The follow-up to My Brilliant Friend, The Story of a New Name continues the epic New York Times-bestselling literary quartet that has inspired an HBO series, and returns us to the world of Lila and Elena, who grew up together in post-WWII Naples, Italy.

In The Story of a New Name, Lila has recently married and made her entrée into the family business; Elena, meanwhile, continues her studies and her exploration of the world beyond the neighborhood that she so often finds stifling. Marriage appears to have imprisoned Lila, and the pressure to excel is at times too much for Elena. Yet the two young women share a complex and evolving bond that is central to their emotional lives and a source of strength in the face of life's challenges. In these Neapolitan Novels, Elena Ferrante, "one of the great novelists of our time" (The New York Times), gives us a poignant and universal story about friendship and belonging, a meditation on love and jealousy, freedom and commitment--at once a masterfully plotted page-turner and an intense, generous-hearted family saga.

"Imagine if Jane Austen got angry and you'll have some idea of how explosive these works are." --The Australian

"Brilliant . . . captivating and insightful . . . the richness of her storytelling is likely to please fans of Sara Gruen and Silvia Avallone." --Booklist (starred review)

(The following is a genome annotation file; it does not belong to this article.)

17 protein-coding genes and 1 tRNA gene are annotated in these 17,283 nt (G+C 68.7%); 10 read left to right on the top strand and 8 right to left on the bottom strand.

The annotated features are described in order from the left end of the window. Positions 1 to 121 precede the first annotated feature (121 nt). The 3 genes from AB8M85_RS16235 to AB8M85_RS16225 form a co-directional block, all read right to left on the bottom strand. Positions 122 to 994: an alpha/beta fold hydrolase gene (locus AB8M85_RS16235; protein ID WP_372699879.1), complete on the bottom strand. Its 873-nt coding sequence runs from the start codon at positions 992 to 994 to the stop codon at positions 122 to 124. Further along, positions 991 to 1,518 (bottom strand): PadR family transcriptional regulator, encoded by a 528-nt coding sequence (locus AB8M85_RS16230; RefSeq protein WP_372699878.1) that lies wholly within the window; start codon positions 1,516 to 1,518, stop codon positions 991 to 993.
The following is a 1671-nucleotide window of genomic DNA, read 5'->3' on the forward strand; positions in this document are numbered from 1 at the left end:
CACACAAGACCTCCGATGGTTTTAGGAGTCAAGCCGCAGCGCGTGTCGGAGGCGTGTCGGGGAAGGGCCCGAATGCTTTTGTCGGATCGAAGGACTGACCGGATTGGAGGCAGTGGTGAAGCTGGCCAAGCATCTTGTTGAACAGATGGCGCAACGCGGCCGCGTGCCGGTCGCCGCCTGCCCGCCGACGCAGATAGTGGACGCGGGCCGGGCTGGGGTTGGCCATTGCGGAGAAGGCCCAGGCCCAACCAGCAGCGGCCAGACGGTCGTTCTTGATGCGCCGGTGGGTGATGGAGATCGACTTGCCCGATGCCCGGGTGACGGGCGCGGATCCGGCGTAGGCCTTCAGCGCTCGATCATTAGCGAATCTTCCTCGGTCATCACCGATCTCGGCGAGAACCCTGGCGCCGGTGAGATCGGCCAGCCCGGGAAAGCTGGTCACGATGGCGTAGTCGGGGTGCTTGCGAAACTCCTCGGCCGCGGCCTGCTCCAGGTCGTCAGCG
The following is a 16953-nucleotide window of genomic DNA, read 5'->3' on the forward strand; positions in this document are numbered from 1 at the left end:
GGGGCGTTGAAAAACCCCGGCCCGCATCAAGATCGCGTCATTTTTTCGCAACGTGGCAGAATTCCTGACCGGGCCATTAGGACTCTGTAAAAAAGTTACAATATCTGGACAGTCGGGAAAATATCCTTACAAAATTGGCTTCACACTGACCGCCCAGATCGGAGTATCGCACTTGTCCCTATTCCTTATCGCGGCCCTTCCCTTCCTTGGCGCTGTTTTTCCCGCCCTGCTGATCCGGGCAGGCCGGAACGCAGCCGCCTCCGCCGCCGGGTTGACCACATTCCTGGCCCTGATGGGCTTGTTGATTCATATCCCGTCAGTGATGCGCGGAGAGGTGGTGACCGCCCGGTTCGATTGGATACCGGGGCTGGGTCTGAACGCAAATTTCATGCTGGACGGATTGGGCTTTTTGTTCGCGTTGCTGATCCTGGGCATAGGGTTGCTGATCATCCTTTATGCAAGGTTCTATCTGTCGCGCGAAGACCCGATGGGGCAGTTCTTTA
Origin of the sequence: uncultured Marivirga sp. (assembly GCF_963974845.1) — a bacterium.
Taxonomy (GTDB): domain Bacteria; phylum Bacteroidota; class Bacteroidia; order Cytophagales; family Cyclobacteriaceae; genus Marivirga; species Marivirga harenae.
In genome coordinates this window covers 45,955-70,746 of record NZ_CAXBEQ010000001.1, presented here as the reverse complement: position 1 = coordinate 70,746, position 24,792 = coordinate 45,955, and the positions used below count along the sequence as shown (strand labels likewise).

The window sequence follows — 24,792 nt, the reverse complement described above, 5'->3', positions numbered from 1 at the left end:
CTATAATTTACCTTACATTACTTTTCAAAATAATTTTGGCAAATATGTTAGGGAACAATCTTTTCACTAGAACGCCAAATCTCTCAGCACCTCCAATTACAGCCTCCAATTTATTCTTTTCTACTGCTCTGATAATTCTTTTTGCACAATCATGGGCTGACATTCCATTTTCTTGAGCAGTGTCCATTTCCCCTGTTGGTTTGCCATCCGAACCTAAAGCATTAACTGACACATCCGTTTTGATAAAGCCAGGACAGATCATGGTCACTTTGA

Story of the Lost Child 4/5/15 BC

Story of the Lost Child 4/5/15 BC

Ferrante, Elena
$18.00
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The "stunning conclusion" to the bestselling saga of the fierce lifelong bond between two women, from a gritty Naples childhood through old age (Publishers Weekly, starred review).

The Story of the Lost Child concludes the dazzling saga of two women, the brilliant, bookish Elena and the fiery, uncontainable Lila, who first met amid the shambles of postwar Italy. In this book, life's great discoveries have been made; its vagaries and losses have been suffered. Through it all, the women's friendship remains the gravitational center of their lives.

Both women once fought to escape the neighborhood in which they grew up. Elena married, moved to Florence, started a family, and published several well-received books. But now, she has returned to Naples to be with the man she has always loved. Lila, on the other hand, never succeeded in freeing herself from Naples. She has become a successful entrepreneur, but her success draws her into closer proximity with the nepotism, chauvinism, and criminal violence that infect her neighborhood. Yet, somehow, this proximity to a world she has always rejected only brings her role as unacknowledged leader of that world into relief.